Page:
Search

Mountain Journal

Environment, news, culture from the Australian Alps

Tag

snow safety

The 2018 Victorian backcountry festival

Thanks to everyone who made the effort to come along to the inaugural Victorian backcountry festival (BCF). More than 200 people attended over the two days, with more than 20 sessions being held, including clinics, tours, skillshares, presentations, and a film festival.

BCF grew from the world telemark day celebrations that have been happening at Mt Hotham the last 5 years. After deciding to bring it to Falls Creek, the idea morphed into an ‘all things backcountry’ event which would aim to bring together some of the backcountry (BC) community and offer an opportunity for ‘first timers’ to get involved. We focused on many forms of human powered winter adventure – including cross country, snow shoeing, alpine touring, telemark and splitboarding.

Continue reading “The 2018 Victorian backcountry festival”

Avalanche Warning upgraded to ‘High Danger’

UPDATE. WED August 8, 2018

MSC have issued a ‘High Danger’ warning.

They say:

“The current conditions on the range are about as bad as we have seen in the four year span of running the program. Equal to the various ‘Blizzards of OZ’ in 17 and the various other events of triggered slides swept riders and buried them, and as of the time of writing there have been no incidents. We aren’t out of the woods yet, and that’s the real cut and thrust of this message. This event will linger for the next 48hrs+ so hold the charge, and urge the rest of your immediate pow chasing mates to heed the warning until the snow has settled.”

Additionally, Mt Stirling ski patrol has closed Stanley Bowl:

‘Traditionally Stanley Bowl is considered safe from avalanches. But the conditions we have observed which include a cornice with a large fracture through it are severe enough for us to feel the need to close it’.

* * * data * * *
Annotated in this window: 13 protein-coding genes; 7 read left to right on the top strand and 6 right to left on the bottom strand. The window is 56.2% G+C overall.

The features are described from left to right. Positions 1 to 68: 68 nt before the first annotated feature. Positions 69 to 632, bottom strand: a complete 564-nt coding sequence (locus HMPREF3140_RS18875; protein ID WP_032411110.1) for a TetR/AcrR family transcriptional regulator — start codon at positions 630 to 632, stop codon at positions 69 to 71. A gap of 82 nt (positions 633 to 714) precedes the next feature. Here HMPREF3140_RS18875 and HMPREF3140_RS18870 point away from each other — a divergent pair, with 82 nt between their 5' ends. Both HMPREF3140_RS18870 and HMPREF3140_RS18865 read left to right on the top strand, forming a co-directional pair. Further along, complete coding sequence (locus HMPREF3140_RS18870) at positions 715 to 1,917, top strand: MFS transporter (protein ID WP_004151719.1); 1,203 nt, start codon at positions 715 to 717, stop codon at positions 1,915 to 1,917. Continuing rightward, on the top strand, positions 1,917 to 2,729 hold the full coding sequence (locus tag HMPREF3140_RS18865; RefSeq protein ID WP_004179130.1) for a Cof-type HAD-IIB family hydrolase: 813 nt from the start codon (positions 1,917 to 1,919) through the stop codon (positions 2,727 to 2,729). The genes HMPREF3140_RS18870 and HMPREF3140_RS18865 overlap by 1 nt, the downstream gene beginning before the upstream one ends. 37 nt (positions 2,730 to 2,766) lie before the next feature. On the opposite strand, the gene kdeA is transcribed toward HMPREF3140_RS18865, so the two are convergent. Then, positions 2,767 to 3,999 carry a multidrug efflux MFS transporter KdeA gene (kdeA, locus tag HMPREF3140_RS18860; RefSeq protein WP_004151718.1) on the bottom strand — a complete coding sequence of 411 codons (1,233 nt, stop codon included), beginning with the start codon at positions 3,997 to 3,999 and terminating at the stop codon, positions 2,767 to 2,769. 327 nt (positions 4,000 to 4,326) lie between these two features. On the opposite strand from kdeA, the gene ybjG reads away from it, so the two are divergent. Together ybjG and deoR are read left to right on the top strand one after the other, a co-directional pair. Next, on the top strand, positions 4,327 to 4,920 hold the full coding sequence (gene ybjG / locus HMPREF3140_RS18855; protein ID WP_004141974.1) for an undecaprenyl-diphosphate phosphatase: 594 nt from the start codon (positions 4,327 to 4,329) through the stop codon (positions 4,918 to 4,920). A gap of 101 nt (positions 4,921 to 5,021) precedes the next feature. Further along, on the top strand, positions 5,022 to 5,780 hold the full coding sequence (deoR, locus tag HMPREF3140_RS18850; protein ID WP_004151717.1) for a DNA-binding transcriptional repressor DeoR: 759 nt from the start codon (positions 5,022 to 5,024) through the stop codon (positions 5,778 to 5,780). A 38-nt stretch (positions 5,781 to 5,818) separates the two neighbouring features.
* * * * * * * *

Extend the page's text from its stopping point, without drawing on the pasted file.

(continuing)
Bill Barker from Mt Hotham patrol says:

There is ‘considerable avalanche danger in the back-country again today. There was several reports of skier triggered avalanches yesterday, and the weak layer that produced these still exists today but it is now buried deeper in the snowpack which will result in larger avalanches if it releases today.

Continue reading “Avalanche Warning upgraded to ‘High Danger’”

One month til the inaugural Australian backcountry festival!

Media release. August 1, 2018

Ski / Ride Hard. Do Good.

The Backcountry festival will happen at Falls Creek, over the weekend of September 1 and 2, 2018.

It aims to celebrate all things backcountry – telemark, split boarding, cross country, snow shoeing and alpine touring.

Festival organiser Cam Walker said “our vision is to host a grass-roots gathering at Falls Creek for backcountry skiers and riders of all abilities.  If you’re interested in any form of human powered adventure in the winter backcountry, you should be there. Beginners to advanced, all are welcome.

Continue reading “One month til the inaugural Australian backcountry festival!”

Avalanche Safety Training 2 Day & 4 Day Courses

Avalanche Training Australia in conjunction with Avalanche NZ is proud to offer accredited 2-day Avalanche Awareness and 4-day Backcountry Avalanche Avoidance courses during the 2018 Australian winter.

These will be held out of Falls Creek in north eastern Victoria.

Continue reading “Avalanche Safety Training 2 Day & 4 Day Courses”

The MSC backcountry advisory service is Go

The Mountain Sports Collective backcountry advisory service is operating again this winter.

Based on three key regions – Kosciusko national park in NSW, north east VIC and the central Victorian Alps – each advisory is updated as conditions change. They cover snow and weather conditions. If you’re heading out of resort and into the higher mountains its worth checking the conditions before you go.

You can find the advisory here.

Please consider becoming a member. This helps us to run the area reports.

Alpine Access Australia AST1 avalanche courses